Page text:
Mike Bickle: How I Overcame a Boring Prayer Life
God is going to fill the church with enjoyable prayer that is refreshing and invigorating.
I probably know more about boring, unanointed prayer than any other person on Earth–or I ought to. I’ve engaged in enough of it during my lifetime! Though I have felt called for more than 20 years to be a person of prayer, it was not until recently that I learned the true secret to a successful prayer life.
I started searching for the secret in my college days, but it eluded me. I read books on prayer and the deeper life in God, but when it got down to actually praying, I was an absolute failure.
I religiously scheduled time to spend alone with God. Yet my efforts at praying were frustrating and unfulfilling.
I dreaded prayer time. I’d made a vow to God that I’d pray an hour every night, and I made up my mind to stick to it, regardless. But after months of drudgery, I told Him, “Lord, I really love You, but I don’t enjoy praying.”
I still remember the awful condemnation I felt. A sense of defeat nearly overwhelmed me as I shook my head and sighed, “Lord, will I ever like talking to You?”
At the time, I was living in an apartment with three other Christian guys. Every night around 8:45, my roommates would notice that I was starting to get uptight because my prayer time, which I had designated as 9 to 10 p.m., was approaching. I hated going into my room to pray! I knew the next hour was going to be lifeless and boring.
Who would ever have guessed that eventually I would enjoy prayer so much I would resign as pastor of my church to lead a 24-hour-a-day prayer ministry?
My journey to enjoyable prayer began with a study of the tabernacle of David (see Acts 15:16-17). The tabernacle of David refers in part to a 24-hour prayer ministry that King David established. David put musicians and singers before the ark in place of the veil that Moses had used (see 1 Chr. 25:1-7). He valued the prophetic spirit (spirit of inspiration) resting on the singers and musicians that inspired the intercessors to soar in power.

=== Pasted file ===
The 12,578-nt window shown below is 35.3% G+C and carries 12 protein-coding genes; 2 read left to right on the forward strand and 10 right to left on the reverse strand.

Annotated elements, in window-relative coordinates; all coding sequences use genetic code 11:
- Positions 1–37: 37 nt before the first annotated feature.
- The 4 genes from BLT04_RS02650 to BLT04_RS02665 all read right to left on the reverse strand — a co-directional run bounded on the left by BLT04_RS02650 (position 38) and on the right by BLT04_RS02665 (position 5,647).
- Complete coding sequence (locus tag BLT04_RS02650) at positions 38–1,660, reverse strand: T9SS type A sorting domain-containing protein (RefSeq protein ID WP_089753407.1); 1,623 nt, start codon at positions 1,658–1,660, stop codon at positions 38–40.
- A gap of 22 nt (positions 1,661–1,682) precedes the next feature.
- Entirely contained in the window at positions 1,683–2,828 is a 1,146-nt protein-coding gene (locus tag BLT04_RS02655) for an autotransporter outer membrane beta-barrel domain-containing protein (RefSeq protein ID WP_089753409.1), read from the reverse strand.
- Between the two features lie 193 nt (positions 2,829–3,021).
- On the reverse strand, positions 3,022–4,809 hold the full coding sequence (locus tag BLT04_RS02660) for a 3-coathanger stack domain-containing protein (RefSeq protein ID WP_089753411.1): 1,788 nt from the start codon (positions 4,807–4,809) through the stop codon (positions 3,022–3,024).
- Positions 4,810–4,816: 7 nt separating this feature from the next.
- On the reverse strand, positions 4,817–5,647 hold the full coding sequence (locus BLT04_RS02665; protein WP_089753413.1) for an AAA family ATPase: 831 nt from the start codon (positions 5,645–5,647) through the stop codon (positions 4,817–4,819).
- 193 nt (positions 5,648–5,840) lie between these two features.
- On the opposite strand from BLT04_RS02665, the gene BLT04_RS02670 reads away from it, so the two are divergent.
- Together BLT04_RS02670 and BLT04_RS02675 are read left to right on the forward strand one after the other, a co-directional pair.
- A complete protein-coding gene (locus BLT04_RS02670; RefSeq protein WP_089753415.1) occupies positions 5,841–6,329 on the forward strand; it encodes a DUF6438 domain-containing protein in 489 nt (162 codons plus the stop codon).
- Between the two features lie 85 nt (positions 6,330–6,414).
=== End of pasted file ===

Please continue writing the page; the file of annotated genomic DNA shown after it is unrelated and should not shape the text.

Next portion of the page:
David’s model for what I call “intercessory worship” grew out of his primary life desire–“to behold the beauty of the Lord” (Ps. 27:4, NKJV; see also 145:5). The desire to dwell in the beauty realm of God is a vital foundation for intercessory worship in the spirit of the tabernacle of David.
Isaiah prophesied about a paradigm of prayer marked by joy. The Lord promised, “‘I will…make [you] joyful in My house of prayer'” (Is. 56:7). Imagine the implications! God is going to fill the church with enjoyable prayer that is refreshing and invigorating.
Revelation tells us “the 24 elders around the throne fall down before Jesus, each having a harp and golden bowls full of incense, which are the prayers of the saints” (5:8). The harp speaks of worship; the bowl speaks of intercession. When the harp (worship music) comes together with the bowl (intercession), a spiritual dynamic occurs that enhances our enjoyment of prayer.
God ordained that the worship music around the throne flow interactively with intercession. God’s songs and God’s prayers flow together. This is the secret to the “enjoyable prayer” that Isaiah prophesied about.
I believe the Holy Spirit is orchestrating a global prayer strategy in these days that will far eclipse any other prayer movement in church history. He is raising up 24-hour-a-day “prayer furnaces” that are vital to the Great Commission. These full-time prayer ministries will be the key to reaching unchurched peoples all over the world and the foundation for the full restoration of the tabernacle of David in the generation in which the Lord returns.
I am now the director of one such prayer ministry, called the International House of Prayer, in Kansas City, Missouri. Much of our structure and the principles on which the ministry is based are posted on our Web site (www.ihopkc.com). We try to follow the pattern established by David, in which worship and intercession go hand in hand and are inspired by holy fascination with God.
With this model, I don’t expect prayer ever to be boring again.